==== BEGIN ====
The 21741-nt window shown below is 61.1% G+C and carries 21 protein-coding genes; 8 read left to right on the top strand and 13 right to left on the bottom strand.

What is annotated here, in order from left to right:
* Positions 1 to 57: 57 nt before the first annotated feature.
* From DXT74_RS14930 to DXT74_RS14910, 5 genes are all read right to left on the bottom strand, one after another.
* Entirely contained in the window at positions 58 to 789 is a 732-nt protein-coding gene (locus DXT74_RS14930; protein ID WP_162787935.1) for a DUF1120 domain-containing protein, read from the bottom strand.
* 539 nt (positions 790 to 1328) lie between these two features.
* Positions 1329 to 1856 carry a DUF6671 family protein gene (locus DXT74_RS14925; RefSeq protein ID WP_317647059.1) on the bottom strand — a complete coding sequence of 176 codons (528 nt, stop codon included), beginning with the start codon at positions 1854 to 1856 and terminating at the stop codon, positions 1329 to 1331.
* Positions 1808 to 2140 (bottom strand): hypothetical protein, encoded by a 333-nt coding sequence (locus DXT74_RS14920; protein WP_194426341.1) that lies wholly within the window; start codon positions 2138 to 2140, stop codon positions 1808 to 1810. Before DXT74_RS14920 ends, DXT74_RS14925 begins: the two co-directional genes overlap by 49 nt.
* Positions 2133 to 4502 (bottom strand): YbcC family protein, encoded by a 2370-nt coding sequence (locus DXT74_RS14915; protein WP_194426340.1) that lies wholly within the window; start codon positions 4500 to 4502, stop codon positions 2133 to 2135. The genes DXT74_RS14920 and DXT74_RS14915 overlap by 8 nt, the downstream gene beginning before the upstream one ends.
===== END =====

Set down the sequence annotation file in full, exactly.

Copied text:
The 21741-nt window shown below is 61.1% G+C and carries 21 protein-coding genes; 8 read left to right on the top strand and 13 right to left on the bottom strand.

What is annotated here, in order from left to right:
* Positions 1 to 57: 57 nt before the first annotated feature.
* From DXT74_RS14930 to DXT74_RS14910, 5 genes are all read right to left on the bottom strand, one after another.
* Entirely contained in the window at positions 58 to 789 is a 732-nt protein-coding gene (locus DXT74_RS14930; protein ID WP_162787935.1) for a DUF1120 domain-containing protein, read from the bottom strand.
* 539 nt (positions 790 to 1328) lie between these two features.
* Positions 1329 to 1856 carry a DUF6671 family protein gene (locus DXT74_RS14925; RefSeq protein ID WP_317647059.1) on the bottom strand — a complete coding sequence of 176 codons (528 nt, stop codon included), beginning with the start codon at positions 1854 to 1856 and terminating at the stop codon, positions 1329 to 1331.
* Positions 1808 to 2140 (bottom strand): hypothetical protein, encoded by a 333-nt coding sequence (locus DXT74_RS14920; protein WP_194426341.1) that lies wholly within the window; start codon positions 2138 to 2140, stop codon positions 1808 to 1810. Before DXT74_RS14920 ends, DXT74_RS14925 begins: the two co-directional genes overlap by 49 nt.
* Positions 2133 to 4502 (bottom strand): YbcC family protein, encoded by a 2370-nt coding sequence (locus DXT74_RS14915; protein WP_194426340.1) that lies wholly within the window; start codon positions 4500 to 4502, stop codon positions 2133 to 2135. The genes DXT74_RS14920 and DXT74_RS14915 overlap by 8 nt, the downstream gene beginning before the upstream one ends.